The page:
It’s funny how fast the flow of new faces come in and out of her home. I think she likes the company, the constant refresher of conversation and personalities. She takes in students from all across the world and I find it amusing to listen to her comments regarding the different nationalities. She believes Asian students are the cleanest (although she finds the smell of their cooking off putting), Brazilians are the friendliest, thinks all Americans are vegetarians and loves Italians' accents when they speak French.

It's fascinating opening your home to students. The loss of privacy it results in, but the vibrancy of a family- like atmosphere fused with a blend of cultures, it, if implemented well, can create.

Madame’s asked after my experience in my former homestay. I’ve told her about the shutter episode, of the toilet paper former Madame would hide from me, of the gifts she'd suggest I'd buy her and of the dinners I took, for the most part, on my own.

It was the dinners I ate alone, that most shocked Madame. For new Madame, dinner time is the most important-- a vital part in fostering a comfortable and natural living environment, while making students feel capable and confident to hold a French conversation past the superficial. From our debate over gay rights, to deeper, religious conversations-- she’s truly something, new Madame. By far different from my experience during my spring semester.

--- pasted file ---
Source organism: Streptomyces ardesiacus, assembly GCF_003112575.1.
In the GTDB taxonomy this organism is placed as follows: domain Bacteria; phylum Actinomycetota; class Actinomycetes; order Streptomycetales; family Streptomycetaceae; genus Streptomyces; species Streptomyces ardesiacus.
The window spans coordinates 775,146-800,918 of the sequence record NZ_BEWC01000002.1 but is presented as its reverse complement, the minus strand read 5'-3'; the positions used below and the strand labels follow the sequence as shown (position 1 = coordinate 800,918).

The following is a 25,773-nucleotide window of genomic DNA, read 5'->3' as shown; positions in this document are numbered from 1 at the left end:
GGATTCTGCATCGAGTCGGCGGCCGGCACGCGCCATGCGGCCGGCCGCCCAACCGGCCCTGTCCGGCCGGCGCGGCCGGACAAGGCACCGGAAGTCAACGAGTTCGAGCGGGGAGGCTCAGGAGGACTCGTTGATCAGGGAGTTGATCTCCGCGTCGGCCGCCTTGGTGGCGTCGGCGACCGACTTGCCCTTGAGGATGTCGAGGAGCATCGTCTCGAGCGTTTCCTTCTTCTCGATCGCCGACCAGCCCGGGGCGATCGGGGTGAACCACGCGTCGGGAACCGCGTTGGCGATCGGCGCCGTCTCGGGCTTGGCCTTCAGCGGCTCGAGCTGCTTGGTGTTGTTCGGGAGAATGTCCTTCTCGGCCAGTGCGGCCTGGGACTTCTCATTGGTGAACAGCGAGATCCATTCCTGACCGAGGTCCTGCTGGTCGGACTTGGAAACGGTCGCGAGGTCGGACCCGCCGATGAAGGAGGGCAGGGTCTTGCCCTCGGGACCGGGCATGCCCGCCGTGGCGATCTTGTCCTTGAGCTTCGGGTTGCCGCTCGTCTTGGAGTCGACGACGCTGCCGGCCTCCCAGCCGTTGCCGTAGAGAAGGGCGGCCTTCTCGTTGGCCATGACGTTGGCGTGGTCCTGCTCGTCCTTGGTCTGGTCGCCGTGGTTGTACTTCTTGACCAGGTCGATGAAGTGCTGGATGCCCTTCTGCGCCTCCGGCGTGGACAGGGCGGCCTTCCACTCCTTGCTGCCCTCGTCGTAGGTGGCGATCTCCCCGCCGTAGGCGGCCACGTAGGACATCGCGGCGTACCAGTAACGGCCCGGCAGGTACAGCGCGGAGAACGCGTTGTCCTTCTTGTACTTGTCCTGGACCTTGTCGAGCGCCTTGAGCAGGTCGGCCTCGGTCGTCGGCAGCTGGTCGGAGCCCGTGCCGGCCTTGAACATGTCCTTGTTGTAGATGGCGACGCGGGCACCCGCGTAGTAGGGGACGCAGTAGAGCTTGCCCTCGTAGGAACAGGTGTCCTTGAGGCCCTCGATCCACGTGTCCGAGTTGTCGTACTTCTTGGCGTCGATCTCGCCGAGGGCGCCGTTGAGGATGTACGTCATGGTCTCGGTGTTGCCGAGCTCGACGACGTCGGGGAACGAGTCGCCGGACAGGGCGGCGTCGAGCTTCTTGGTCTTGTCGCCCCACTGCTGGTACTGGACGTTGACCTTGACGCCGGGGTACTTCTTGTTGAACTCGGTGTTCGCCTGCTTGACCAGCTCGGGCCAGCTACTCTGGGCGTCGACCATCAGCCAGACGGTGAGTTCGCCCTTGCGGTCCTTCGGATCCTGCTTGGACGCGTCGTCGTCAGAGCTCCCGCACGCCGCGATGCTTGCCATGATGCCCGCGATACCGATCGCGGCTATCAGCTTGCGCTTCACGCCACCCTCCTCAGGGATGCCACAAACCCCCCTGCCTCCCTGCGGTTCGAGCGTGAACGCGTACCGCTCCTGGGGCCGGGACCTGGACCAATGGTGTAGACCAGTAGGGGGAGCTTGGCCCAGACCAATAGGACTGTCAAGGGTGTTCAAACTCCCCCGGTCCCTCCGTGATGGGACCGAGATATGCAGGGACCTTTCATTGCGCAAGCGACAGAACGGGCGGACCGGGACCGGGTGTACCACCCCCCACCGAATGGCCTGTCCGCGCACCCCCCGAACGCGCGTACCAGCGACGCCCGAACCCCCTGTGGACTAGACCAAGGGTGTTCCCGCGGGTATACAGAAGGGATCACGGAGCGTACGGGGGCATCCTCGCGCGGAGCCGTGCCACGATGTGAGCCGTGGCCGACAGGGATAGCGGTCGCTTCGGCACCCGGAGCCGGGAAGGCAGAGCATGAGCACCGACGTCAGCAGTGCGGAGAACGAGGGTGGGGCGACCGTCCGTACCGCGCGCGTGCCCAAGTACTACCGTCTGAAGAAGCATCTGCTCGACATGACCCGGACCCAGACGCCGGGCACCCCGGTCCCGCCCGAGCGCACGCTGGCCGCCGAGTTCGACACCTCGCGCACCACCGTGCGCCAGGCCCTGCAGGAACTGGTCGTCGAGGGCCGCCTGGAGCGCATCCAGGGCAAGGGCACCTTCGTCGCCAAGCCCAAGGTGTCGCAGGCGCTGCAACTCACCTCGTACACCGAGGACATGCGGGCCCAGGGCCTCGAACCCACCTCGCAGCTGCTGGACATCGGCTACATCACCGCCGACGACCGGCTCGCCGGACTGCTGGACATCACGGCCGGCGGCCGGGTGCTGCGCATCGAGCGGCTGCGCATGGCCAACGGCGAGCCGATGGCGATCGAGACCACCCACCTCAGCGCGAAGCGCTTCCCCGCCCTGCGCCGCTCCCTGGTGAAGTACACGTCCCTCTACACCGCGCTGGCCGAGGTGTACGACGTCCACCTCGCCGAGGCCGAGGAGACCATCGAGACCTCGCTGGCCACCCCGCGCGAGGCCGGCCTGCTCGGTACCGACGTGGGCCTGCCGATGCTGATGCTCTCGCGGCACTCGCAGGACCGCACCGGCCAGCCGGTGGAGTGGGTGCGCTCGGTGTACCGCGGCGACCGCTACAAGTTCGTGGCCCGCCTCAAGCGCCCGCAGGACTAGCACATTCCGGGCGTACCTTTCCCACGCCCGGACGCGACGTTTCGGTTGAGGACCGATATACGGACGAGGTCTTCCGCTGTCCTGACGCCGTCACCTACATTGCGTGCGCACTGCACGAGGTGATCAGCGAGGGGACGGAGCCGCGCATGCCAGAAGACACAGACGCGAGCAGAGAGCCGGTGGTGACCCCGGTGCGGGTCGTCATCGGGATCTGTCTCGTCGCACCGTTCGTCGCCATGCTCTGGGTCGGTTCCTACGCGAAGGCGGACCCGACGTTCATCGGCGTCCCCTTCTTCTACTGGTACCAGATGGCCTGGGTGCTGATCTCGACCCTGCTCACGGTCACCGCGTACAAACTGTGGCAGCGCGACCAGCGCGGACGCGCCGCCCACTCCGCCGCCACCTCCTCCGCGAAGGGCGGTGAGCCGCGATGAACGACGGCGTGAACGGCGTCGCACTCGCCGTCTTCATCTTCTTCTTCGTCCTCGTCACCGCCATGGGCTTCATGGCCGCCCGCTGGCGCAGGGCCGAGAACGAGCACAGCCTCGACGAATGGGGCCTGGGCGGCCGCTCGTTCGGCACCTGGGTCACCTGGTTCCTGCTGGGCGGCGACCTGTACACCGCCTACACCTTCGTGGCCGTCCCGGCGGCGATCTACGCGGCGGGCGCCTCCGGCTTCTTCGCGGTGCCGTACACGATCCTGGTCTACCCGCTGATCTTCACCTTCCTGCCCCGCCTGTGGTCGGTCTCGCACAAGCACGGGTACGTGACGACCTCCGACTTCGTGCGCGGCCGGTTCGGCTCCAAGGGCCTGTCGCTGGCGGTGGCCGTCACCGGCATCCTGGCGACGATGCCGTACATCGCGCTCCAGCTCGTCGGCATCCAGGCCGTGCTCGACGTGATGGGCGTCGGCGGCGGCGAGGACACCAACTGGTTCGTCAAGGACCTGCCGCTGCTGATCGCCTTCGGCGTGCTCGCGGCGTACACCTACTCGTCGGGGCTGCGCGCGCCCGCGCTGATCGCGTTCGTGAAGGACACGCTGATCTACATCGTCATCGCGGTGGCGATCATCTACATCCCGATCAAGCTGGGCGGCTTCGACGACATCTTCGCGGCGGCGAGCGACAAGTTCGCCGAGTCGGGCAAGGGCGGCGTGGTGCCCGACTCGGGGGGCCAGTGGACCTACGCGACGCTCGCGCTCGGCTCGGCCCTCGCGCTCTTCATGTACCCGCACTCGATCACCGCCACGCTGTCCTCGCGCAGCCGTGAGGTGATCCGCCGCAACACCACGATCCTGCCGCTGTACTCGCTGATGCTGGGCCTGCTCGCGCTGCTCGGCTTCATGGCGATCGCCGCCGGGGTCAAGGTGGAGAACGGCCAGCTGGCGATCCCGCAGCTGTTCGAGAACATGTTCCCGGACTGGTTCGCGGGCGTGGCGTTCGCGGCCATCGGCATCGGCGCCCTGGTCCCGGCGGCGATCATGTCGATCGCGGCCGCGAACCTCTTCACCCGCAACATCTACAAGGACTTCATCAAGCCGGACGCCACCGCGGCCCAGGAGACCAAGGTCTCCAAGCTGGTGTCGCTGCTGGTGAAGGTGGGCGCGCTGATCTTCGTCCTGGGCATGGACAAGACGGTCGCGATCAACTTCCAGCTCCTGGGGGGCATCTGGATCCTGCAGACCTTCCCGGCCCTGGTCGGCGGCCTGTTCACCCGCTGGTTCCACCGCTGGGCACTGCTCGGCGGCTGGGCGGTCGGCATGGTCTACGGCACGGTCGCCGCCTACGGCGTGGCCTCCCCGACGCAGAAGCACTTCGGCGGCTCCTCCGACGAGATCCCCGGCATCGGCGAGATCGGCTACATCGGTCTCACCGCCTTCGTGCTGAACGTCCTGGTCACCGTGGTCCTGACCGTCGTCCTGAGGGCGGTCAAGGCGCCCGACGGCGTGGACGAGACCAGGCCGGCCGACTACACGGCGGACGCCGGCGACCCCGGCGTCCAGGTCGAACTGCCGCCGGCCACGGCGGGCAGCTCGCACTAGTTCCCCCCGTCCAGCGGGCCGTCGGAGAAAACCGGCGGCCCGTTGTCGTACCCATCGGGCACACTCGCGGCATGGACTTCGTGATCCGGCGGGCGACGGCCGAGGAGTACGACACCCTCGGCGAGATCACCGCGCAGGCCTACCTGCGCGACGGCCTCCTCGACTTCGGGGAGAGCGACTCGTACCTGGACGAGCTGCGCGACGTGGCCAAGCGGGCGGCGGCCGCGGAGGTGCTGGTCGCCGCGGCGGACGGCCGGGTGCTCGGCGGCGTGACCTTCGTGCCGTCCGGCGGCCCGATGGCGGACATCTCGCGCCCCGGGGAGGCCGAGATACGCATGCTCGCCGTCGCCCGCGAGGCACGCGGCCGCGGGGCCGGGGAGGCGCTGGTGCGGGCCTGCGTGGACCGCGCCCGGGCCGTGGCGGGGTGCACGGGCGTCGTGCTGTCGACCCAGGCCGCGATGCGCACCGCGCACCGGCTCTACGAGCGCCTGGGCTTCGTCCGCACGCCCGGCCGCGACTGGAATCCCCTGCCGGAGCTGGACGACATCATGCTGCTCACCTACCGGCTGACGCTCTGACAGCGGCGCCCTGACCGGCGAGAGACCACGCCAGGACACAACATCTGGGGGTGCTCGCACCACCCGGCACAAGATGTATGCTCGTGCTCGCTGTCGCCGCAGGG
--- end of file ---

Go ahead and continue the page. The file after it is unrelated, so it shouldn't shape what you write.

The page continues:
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Lili, Mariene and I set out to St. Maur- Creteil, a suburb outside of Paris, Sunday afternoon. We had been told of a Jewish get together (under the alias of barbeque)—and the prospect of meeting other Jews (on my end) and noshing (ok fine, gorging) on kosher meat, sounded quite appealing.

It took 25 minutes by RER to get to St. Maur- Creteil.

But of course:
a) I had lazily decided not to look up the address before coming
b) Lili’s phone chose the moment we arrived to stop offering a functional map and step- by- step, walking directions
c) The owners of the one kosher restaurant we passed (among the slew of Hallal restaurants) had never heard of the street, nor knew of any Jewish get together happening that afternoon. (Apparently not all Jews keep themselves in the loop for all things kosher.)